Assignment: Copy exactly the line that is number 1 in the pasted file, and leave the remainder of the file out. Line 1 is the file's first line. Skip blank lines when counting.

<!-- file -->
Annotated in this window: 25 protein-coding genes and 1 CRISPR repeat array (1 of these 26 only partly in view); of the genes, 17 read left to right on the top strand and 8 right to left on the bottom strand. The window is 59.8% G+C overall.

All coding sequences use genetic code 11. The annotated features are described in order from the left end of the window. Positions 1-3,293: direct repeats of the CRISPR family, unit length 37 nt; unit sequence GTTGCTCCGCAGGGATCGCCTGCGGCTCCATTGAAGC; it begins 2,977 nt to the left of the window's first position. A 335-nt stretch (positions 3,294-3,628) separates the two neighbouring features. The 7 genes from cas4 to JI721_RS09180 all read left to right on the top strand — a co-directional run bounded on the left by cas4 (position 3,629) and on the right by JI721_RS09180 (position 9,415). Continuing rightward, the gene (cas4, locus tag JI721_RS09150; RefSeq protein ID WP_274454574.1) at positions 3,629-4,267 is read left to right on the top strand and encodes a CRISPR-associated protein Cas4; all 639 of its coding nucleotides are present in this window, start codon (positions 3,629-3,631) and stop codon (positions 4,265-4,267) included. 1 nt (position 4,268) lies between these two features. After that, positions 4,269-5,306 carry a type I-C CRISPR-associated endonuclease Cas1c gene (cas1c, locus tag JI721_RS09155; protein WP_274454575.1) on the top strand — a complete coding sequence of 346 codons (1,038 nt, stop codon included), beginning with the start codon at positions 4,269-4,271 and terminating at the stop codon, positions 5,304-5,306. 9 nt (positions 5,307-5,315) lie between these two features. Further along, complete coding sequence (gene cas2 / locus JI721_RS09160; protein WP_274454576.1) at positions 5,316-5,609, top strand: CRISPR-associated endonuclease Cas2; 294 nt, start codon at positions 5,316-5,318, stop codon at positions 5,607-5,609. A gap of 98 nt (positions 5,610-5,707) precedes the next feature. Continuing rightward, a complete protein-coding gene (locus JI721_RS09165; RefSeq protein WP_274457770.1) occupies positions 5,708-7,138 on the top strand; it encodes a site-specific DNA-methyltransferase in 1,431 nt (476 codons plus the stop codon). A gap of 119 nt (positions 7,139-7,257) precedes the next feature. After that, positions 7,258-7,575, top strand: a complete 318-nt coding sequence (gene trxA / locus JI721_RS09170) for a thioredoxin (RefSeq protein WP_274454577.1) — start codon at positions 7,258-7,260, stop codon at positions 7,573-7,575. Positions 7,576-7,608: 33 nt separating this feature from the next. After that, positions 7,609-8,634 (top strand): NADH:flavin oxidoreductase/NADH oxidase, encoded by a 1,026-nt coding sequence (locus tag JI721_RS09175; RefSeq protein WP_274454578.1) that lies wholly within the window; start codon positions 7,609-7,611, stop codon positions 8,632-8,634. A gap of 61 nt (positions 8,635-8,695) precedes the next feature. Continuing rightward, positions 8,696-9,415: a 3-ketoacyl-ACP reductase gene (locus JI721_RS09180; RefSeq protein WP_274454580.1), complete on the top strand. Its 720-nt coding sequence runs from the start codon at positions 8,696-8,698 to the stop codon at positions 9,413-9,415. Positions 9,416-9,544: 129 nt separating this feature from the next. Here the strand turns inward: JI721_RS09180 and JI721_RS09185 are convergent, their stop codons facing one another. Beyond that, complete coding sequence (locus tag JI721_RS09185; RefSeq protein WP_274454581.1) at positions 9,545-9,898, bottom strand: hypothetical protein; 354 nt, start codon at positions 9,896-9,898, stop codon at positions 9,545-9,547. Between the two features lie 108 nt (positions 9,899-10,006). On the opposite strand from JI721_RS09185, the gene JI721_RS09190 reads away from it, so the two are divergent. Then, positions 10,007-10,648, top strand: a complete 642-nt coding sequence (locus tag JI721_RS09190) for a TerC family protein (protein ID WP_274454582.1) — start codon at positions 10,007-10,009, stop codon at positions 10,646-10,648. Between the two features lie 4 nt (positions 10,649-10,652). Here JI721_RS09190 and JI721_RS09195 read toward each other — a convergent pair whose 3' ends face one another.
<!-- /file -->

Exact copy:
Annotated in this window: 25 protein-coding genes and 1 CRISPR repeat array (1 of these 26 only partly in view); of the genes, 17 read left to right on the top strand and 8 right to left on the bottom strand. The window is 59.8% G+C overall.